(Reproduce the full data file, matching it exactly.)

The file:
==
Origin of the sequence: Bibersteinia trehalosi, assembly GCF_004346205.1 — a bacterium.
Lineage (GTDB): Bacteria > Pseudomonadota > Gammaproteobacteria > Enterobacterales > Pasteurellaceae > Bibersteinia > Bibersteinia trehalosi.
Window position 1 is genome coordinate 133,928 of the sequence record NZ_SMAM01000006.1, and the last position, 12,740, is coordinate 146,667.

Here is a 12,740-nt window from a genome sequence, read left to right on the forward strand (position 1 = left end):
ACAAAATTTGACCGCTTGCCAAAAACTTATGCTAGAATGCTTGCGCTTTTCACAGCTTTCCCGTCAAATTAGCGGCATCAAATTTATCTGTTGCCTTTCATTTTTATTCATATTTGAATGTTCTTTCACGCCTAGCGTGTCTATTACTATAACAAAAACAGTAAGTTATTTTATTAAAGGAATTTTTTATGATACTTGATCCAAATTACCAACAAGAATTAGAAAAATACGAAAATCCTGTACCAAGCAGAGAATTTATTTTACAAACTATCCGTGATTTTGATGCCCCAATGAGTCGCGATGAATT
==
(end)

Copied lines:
Origin of the sequence: Bibersteinia trehalosi, assembly GCF_004346205.1 — a bacterium.
Lineage (GTDB): Bacteria > Pseudomonadota > Gammaproteobacteria > Enterobacterales > Pasteurellaceae > Bibersteinia > Bibersteinia trehalosi.
Window position 1 is genome coordinate 133,928 of the sequence record NZ_SMAM01000006.1, and the last position, 12,740, is coordinate 146,667.

Here is a 12,740-nt window from a genome sequence, read left to right on the forward strand (position 1 = left end):
ACAAAATTTGACCGCTTGCCAAAAACTTATGCTAGAATGCTTGCGCTTTTCACAGCTTTCCCGTCAAATTAGCGGCATCAAATTTATCTGTTGCCTTTCATTTTTATTCATATTTGAATGTTCTTTCACGCCTAGCGTGTCTATTACTATAACAAAAACAGTAAGTTATTTTATTAAAGGAATTTTTTATGATACTTGATCCAAATTACCAACAAGAATTAGAAAAATACGAAAATCCTGTACCAAGCAGAGAATTTATTTTACAAACTATCCGTGATTTTGATGCCCCAATGAGTCGCGATGAATT